United States District Court, S.D. California
William Q. Hayes United States District Court
matter before the Court is the Motion for Certificate of
Appealability filed by Petitioner Anthony Penton. (ECF No.
January 31, 2006, Petitioner filed a Petition for Writ of
Habeas Corpus (“Petition”) pursuant to 28 U.S.C.
§ 2254. (ECF No. 1). On October 2, 2006, Petitioner
filed an Amended Petition against Respondent A. Malfi. (ECF
No. 21). On August 31, 2007, the Magistrate Judge issued a
Report and Recommendation recommending that the Court deny
Petitioner's Amended Petition. (ECF No. 36). The
Magistrate Judge recommended that the Court deny the claims
that a new trial should have been granted under the Due
Process Clause and the right to confrontation. The Magistrate
Judge recommended that the Court deny Petitioner's claims
that California's Three Strikes law is an ex post facto
law and is void for vagueness. The Magistrate Judge
recommended that the Court deny Petitioner's claims of
insufficiency of the evidence, ineffective assistance of
trial counsel, and ineffective assistance of appellate
counsel. The Magistrate Judge further recommended that the
Court deny Petitioner's claim that the trial judge
imposed “upper terms for his sentence based upon facts
that were neither found by the jury nor admitted by
Petitioner.” (Id. at 25). No objections to the
Report and Recommendation were filed. On December 20, 2007,
the Court adopted the Report and Recommendation in its
entirety and entered judgment in favor of Respondent and
18, 2018, Petitioner filed a Motion for Relief from Judgment
pursuant to Rule 60(b)(6) of the Federal Rules of Civil
Procedure. (ECF No. 53). On August 28, 2018, the Court
granted Petitioner's Motion for Relief from Judgment.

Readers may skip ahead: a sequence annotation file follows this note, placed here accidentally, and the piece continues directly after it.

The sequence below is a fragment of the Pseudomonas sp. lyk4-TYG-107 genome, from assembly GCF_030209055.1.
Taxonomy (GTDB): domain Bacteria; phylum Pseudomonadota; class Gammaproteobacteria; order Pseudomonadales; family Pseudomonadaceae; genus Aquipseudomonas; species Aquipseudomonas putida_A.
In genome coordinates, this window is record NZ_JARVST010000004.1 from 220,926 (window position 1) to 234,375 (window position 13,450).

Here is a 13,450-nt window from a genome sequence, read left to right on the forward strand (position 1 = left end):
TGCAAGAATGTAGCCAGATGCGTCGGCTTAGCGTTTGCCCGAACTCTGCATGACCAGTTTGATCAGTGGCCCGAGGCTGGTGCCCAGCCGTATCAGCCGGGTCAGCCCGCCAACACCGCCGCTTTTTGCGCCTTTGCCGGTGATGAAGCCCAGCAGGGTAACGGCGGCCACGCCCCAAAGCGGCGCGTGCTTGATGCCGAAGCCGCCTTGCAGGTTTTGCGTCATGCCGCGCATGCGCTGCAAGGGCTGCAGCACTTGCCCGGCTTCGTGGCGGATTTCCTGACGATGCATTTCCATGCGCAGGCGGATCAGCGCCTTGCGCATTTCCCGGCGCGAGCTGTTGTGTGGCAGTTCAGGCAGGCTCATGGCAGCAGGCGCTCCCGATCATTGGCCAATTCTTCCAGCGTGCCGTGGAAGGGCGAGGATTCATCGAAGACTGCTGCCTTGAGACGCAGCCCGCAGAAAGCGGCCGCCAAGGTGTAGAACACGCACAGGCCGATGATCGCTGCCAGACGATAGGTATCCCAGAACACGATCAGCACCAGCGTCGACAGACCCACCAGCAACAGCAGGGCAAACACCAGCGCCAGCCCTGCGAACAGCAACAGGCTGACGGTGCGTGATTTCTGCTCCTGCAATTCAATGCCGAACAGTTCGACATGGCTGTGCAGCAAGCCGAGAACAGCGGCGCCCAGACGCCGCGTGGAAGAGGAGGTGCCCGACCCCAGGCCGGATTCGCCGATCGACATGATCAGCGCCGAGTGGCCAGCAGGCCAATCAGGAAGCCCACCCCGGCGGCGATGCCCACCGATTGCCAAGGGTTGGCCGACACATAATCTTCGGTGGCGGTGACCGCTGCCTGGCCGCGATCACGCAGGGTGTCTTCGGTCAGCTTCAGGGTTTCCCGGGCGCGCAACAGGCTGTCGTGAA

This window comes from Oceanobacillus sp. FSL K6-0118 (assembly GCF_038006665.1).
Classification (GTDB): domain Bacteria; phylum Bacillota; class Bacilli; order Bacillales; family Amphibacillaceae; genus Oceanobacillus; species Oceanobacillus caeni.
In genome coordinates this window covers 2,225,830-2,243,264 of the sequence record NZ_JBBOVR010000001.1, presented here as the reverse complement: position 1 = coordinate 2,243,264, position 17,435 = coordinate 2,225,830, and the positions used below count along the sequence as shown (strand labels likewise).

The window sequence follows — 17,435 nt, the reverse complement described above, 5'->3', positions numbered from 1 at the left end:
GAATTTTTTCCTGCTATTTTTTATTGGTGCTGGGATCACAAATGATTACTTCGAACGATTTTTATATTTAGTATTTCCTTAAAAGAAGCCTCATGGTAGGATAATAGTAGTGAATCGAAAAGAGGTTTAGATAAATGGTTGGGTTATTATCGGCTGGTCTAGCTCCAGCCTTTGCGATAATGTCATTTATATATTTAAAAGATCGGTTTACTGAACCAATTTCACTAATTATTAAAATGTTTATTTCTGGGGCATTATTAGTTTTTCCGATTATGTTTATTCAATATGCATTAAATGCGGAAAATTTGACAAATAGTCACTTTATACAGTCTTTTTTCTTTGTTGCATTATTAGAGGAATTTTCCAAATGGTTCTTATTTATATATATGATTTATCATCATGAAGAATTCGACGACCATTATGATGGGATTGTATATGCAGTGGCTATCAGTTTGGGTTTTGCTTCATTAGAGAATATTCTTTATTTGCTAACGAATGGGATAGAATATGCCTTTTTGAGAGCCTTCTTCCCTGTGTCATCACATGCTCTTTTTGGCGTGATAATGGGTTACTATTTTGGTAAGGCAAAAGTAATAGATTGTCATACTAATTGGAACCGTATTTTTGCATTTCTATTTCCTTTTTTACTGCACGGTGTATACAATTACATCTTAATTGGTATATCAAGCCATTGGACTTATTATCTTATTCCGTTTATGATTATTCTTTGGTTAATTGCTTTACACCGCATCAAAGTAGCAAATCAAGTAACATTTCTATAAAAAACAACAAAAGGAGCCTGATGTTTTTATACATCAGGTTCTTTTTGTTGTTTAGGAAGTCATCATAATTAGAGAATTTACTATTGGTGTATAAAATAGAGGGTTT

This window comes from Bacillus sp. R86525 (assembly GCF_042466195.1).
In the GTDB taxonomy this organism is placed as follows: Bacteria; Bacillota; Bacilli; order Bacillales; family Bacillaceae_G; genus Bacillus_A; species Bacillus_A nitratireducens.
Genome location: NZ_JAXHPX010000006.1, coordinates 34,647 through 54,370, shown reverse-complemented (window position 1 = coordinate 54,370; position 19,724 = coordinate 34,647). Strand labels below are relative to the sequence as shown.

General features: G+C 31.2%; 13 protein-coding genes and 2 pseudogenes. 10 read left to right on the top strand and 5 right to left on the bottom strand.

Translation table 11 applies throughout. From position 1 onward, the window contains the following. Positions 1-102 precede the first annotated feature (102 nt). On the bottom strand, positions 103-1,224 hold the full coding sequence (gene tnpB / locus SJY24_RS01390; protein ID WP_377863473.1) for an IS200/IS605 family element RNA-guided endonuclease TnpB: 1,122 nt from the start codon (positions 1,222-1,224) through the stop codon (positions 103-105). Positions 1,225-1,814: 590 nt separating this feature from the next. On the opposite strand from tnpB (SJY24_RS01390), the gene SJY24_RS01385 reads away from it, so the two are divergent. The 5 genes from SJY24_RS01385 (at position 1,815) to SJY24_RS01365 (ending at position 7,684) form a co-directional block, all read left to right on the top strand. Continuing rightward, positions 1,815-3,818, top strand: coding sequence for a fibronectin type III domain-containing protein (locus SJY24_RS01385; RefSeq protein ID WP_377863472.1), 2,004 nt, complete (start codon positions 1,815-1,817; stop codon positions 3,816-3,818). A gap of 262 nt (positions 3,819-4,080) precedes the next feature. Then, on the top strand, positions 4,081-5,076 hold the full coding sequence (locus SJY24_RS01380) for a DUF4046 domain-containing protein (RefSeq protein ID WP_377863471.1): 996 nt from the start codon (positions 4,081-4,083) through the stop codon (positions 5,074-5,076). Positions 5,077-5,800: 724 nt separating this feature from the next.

(ECF No. 61). The Court vacated the Judgment and the portions
of the December 20, 2007, Order adopting the Report and
Recommendation and denying the Amended Petition. The Court
granted leave to file objections to the Report and
November 26, 2018, Petitioner filed Objections to the Report
and Recommendation. (ECF No. 66). On April 19, 2019,
Respondent filed a Response to Petitioner's Objections.
(ECF No. 70). On June 17, 2019, Petitioner filed a Reply.
(ECF No. 76). On September 12, 2019, the Court issued an
Order adopting all portions of the Report and Recommendation
except the section entitled “DEPRIVATION OF
JURY TRIAL IN SENTENCING, ”
page 25, line 1, through page 31, line 20, and denied
Petitioner's Amended Petition. (ECF No. 77). The Court
the determination of the trial judge that
‘Defendant's prior convictions are numerous and of
increasing seriousness' and the decision to impose an
upper term sentence in this case is consistent with the
holding in [People v. Black, 41 Cal.4th 799 (2007)]
and was not an ‘unreasonable application' of
‘clearly established' federal law. Petitioner is
not entitled to relief under [28 U.S.C.] § 2254(d)(1).
(ECF No. 77 at 7).
October 14, 2019, Petitioner filed a Motion for Certificate
of Appealability (ECF No. 79) and a Notice of Appeal (ECF No.
80). On November 15, 2019, the Court of Appeals issued an
The district court has not issued or declined to issue a
certificate of appealability in this appeal, which appears to
arise under 28 U.S.C. § 2254. This case is remanded to
the district court for the limited purpose of granting or
denying a certificate of appealability at the court's
earliest convenience. See 28 U.S.C. § 2253(c);
Fed. R. App. P. 22(b); United States v. Asrar, 116
F.3d 1268, 1270 (9th Cir. 1997).
If the district court issues a certificate of appealability,
the court should specify which issue or issues meet the
required showing. See 28 U.S.C. § 2253(c)(3);
Asrar, 116 F.3d at 1270. Under Asrar, if
the district court declines to issue a certificate, the court
should state its reasons why a certificate of appealability
should not be granted, and the Clerk of the district court
shall forward to this court the record with the order denying
the certificate. See Asrar, 116 F.3d at 1270.
(ECF No. 82 at 1-2).
contends that the Court should certify the following issues
for appeal: 1) whether Petitioner's sentence was
unconstitutionally increased under California's
Determinate Sentencing Law; 2) whether Petitioner's
constitutional rights to due process and a fair trial were
violated at trial by the prosecutor's suppression of
favorable evidence; 3) whether the trial court
unconstitutionally excluded evidence favorable to Petitioner;
4) whether the trial court violated Petitioner's
constitutional right to confrontation; 5) whether Petitioner
should have been allowed to challenge his prior conviction at
sentencing; 6) whether petitioner's appellate counsel was
ineffective; and 7) whether the alleged constitutional